An analysis of inflation determinants in Argentina

Inflation in Argentina has consistently been on the rise over the last twenty years, with levels above 90% per year. Most other countries in the world, conversely, have managed to maintain relatively low and stable inflation rates. Thus, Argentina has been among the ten economies with the highest inflation for 14 out of the last 16 years and is about to join the small club with rates in excess of 100% at least one year in the last decade (Burkina Faso, Lebanon, South Sudan, North Sudan, Venezuela, and Zimbabwe).

These inflationary levels are incompatible with any process of sustained growth, improved income distribution and poverty mitigation. In fact, between 2011 and 2021 Argentina’s per capita income fell by 13%, a discouraging performance far below that of other countries in the region such as Bolivia, Paraguay, Peru, and Colombia. Resuming the path to growth by curbing inflation is a necessary condition and the top macroeconomic priority.

However, there is currently no consensus on the causes of the inflationary process in our country. An accurate diagnosis is essential to tackle the problem. Fundar seeks to contribute to building such consensus by studying the determinants of inflation in Argentina, as a preliminary step in determining the objectives to be pursued by an anti-inflationary policy.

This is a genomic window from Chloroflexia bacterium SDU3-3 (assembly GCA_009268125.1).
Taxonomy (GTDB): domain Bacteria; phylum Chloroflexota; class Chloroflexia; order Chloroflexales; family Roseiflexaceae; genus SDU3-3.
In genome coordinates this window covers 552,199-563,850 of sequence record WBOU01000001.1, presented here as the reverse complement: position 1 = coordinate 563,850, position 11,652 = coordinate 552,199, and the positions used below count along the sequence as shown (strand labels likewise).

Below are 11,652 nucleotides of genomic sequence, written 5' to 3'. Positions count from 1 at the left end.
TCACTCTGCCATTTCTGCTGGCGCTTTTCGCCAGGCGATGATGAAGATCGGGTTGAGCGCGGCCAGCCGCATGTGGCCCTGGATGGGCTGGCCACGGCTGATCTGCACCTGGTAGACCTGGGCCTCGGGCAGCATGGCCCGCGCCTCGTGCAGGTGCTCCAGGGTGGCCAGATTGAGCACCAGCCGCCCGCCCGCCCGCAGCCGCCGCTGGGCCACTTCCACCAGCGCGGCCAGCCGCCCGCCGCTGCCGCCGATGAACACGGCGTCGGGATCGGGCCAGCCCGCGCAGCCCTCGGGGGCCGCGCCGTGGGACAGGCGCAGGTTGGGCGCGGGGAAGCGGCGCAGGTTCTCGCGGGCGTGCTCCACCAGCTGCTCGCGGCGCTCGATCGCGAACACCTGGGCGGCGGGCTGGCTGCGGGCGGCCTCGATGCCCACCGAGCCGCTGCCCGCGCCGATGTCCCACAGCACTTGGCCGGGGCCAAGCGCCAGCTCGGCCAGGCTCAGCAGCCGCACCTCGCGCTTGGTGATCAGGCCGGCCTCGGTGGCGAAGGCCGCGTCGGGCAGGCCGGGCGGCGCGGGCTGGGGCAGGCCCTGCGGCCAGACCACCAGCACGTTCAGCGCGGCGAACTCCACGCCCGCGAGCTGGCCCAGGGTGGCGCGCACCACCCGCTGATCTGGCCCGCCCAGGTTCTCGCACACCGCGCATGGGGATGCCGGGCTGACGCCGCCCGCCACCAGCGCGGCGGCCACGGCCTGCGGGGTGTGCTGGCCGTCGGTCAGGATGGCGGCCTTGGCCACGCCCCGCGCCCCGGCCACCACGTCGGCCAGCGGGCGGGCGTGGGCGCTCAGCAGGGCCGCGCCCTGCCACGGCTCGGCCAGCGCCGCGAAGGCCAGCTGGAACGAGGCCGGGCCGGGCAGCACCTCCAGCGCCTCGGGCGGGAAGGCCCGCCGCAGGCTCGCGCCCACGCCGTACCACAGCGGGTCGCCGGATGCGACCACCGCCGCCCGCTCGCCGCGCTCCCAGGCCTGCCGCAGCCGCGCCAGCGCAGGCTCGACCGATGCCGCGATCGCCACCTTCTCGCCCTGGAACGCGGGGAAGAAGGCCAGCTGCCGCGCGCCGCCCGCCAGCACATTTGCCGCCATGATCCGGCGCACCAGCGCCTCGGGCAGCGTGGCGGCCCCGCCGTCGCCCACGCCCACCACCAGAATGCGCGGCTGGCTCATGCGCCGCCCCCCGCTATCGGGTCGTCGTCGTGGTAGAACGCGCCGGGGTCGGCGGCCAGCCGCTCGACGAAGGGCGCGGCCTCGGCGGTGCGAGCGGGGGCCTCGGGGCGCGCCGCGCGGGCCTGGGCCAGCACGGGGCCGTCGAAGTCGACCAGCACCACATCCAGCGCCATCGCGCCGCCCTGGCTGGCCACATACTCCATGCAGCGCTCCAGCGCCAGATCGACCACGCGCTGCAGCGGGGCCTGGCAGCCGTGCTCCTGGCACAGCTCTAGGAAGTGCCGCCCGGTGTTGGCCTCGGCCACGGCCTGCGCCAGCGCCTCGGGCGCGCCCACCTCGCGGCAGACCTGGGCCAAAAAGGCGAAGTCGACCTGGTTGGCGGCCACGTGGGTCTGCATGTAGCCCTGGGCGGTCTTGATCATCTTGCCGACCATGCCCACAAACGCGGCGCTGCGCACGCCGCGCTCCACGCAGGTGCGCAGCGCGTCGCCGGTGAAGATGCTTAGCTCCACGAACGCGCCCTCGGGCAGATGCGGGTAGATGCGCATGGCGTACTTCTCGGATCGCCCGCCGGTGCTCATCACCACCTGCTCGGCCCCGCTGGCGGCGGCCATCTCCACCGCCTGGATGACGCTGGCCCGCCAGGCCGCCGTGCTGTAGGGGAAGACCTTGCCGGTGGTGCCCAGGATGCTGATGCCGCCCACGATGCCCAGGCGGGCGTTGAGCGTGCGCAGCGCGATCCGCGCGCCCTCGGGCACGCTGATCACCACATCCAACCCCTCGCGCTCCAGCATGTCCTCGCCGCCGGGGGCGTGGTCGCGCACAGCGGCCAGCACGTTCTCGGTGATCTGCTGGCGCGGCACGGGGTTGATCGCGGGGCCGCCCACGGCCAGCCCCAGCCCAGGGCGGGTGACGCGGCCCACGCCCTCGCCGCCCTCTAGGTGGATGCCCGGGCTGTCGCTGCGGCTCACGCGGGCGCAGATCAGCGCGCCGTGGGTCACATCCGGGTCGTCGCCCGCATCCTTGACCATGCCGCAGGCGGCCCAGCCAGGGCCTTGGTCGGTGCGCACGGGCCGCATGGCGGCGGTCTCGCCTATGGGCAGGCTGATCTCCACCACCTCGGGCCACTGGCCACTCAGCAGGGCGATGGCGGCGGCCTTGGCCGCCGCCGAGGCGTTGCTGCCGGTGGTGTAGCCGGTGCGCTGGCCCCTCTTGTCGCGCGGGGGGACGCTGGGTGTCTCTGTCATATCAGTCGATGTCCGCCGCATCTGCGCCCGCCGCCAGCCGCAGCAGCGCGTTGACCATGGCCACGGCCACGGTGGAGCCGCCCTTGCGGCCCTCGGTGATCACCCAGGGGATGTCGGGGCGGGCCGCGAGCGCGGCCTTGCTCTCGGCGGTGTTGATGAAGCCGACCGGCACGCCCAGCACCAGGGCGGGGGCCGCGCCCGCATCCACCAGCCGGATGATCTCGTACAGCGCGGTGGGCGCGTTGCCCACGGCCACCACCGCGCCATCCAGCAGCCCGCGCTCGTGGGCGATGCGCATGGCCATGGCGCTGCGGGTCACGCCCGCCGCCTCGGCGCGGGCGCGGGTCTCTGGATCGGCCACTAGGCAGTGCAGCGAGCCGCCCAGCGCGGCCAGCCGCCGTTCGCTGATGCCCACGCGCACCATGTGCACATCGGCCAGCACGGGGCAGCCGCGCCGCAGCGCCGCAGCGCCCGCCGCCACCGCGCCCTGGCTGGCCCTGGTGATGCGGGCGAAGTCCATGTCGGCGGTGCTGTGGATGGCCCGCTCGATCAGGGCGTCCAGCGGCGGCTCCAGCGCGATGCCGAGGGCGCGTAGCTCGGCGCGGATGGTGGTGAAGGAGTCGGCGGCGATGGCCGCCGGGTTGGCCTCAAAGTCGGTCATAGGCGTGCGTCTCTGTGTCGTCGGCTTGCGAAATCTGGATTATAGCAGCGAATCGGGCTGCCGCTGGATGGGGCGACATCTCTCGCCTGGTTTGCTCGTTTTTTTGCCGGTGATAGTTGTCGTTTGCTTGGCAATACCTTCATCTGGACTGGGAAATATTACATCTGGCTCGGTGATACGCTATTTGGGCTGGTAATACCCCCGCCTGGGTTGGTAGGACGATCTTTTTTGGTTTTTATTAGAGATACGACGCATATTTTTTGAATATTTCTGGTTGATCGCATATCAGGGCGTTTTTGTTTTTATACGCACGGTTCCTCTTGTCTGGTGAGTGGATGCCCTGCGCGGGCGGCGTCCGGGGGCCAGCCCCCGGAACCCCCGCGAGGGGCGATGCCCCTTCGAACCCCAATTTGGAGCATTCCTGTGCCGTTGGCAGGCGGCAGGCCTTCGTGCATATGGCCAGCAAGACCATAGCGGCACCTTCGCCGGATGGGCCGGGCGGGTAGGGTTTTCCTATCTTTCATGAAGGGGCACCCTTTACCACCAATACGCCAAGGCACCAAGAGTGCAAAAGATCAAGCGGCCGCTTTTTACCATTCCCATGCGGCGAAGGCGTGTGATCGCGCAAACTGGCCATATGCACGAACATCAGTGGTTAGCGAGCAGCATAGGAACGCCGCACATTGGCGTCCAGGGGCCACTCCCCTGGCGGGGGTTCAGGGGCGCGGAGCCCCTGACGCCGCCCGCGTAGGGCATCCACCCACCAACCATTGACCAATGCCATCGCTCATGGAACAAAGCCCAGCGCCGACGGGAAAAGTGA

Our study is based on a theoretical framework that determines what variables to include in the quantitative exercise, to reduce the risk of omitting relevant factors. In particular, the general price level is broken down into three large price sets, each with its proximate determinants: tradable, non-tradable, and regulated. Tradable prices are influenced by the fluctuation in the exchange rate and international prices. As for non-tradable prices, two possibilities were considered: i) they were considered to be a function of money supply and demand; and/or ii) they are determined by a cost function factoring in wages, domestic and imported inputs and a profit margin. Finally, regulated prices are strongly determined by the public sector.

The method allows a distinction between short-and long-term effects. Results indicate that any increase in the interest rate or in regulated prices tends to reduce inflation in the long term, while the depreciation of the peso increases inflation. In the short term, any past inflation increases, currency depreciation and increase in the money supply tend to raise inflation with a lasting effect, unlike the temporary inflation hikes caused by an increase in the price of regulated goods or interest rates. Finally, increases in activity levels and international commodities prices do not have a relevant impact.

Argentine inflation is a multi-causal phenomenon, so any partial approach is bound to fail. Neither an income policy lacking macroeconomic consistency nor a solely and exclusively monetary approach will be effective. Instead, it needs to be approached from every angle at once.

Based on these findings, an anti-inflationary plan for Argentina should consider the following: